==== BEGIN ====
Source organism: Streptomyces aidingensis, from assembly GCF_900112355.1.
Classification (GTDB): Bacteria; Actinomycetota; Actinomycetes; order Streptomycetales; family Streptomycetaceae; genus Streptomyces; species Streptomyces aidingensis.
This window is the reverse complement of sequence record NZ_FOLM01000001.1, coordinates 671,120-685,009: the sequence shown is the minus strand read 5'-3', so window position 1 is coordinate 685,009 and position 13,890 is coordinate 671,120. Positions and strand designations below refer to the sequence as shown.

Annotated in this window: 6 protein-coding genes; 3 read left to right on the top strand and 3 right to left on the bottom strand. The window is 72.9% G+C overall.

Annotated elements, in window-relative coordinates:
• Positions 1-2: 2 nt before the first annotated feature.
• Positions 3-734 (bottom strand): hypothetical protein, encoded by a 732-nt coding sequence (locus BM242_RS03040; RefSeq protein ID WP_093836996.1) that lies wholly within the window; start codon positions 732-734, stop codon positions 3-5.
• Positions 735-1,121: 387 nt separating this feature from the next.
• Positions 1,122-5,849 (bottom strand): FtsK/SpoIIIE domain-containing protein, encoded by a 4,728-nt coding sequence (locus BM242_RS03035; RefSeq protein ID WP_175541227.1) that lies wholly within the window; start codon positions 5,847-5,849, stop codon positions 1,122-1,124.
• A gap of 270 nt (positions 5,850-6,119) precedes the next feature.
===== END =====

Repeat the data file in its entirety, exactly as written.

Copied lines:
Source organism: Streptomyces aidingensis, from assembly GCF_900112355.1.
Classification (GTDB): Bacteria; Actinomycetota; Actinomycetes; order Streptomycetales; family Streptomycetaceae; genus Streptomyces; species Streptomyces aidingensis.
This window is the reverse complement of sequence record NZ_FOLM01000001.1, coordinates 671,120-685,009: the sequence shown is the minus strand read 5'-3', so window position 1 is coordinate 685,009 and position 13,890 is coordinate 671,120. Positions and strand designations below refer to the sequence as shown.

Annotated in this window: 6 protein-coding genes; 3 read left to right on the top strand and 3 right to left on the bottom strand. The window is 72.9% G+C overall.

Annotated elements, in window-relative coordinates:
• Positions 1-2: 2 nt before the first annotated feature.
• Positions 3-734 (bottom strand): hypothetical protein, encoded by a 732-nt coding sequence (locus BM242_RS03040; RefSeq protein ID WP_093836996.1) that lies wholly within the window; start codon positions 732-734, stop codon positions 3-5.
• Positions 735-1,121: 387 nt separating this feature from the next.
• Positions 1,122-5,849 (bottom strand): FtsK/SpoIIIE domain-containing protein, encoded by a 4,728-nt coding sequence (locus BM242_RS03035; RefSeq protein ID WP_175541227.1) that lies wholly within the window; start codon positions 5,847-5,849, stop codon positions 1,122-1,124.
• A gap of 270 nt (positions 5,850-6,119) precedes the next feature.